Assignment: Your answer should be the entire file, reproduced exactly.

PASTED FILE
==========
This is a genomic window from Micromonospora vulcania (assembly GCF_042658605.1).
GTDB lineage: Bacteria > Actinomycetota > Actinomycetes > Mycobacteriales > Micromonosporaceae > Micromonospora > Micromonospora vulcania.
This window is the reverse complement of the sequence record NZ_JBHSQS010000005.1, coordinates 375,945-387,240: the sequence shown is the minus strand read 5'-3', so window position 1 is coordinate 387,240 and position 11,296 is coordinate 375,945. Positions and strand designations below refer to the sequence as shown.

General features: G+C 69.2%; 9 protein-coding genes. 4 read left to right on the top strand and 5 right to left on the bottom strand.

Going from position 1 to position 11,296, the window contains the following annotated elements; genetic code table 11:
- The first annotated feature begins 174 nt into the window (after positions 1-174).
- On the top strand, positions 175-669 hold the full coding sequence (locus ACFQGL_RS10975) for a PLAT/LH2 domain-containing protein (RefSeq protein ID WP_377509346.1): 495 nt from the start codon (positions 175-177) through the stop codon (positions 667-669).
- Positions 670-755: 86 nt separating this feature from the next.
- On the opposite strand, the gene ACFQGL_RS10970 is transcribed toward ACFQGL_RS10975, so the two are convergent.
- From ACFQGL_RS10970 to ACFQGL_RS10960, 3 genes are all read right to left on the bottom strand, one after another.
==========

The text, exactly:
This is a genomic window from Micromonospora vulcania (assembly GCF_042658605.1).
GTDB lineage: Bacteria > Actinomycetota > Actinomycetes > Mycobacteriales > Micromonosporaceae > Micromonospora > Micromonospora vulcania.
This window is the reverse complement of the sequence record NZ_JBHSQS010000005.1, coordinates 375,945-387,240: the sequence shown is the minus strand read 5'-3', so window position 1 is coordinate 387,240 and position 11,296 is coordinate 375,945. Positions and strand designations below refer to the sequence as shown.

General features: G+C 69.2%; 9 protein-coding genes. 4 read left to right on the top strand and 5 right to left on the bottom strand.

Going from position 1 to position 11,296, the window contains the following annotated elements; genetic code table 11:
- The first annotated feature begins 174 nt into the window (after positions 1-174).
- On the top strand, positions 175-669 hold the full coding sequence (locus ACFQGL_RS10975) for a PLAT/LH2 domain-containing protein (RefSeq protein ID WP_377509346.1): 495 nt from the start codon (positions 175-177) through the stop codon (positions 667-669).
- Positions 670-755: 86 nt separating this feature from the next.
- On the opposite strand, the gene ACFQGL_RS10970 is transcribed toward ACFQGL_RS10975, so the two are convergent.
- From ACFQGL_RS10970 to ACFQGL_RS10960, 3 genes are all read right to left on the bottom strand, one after another.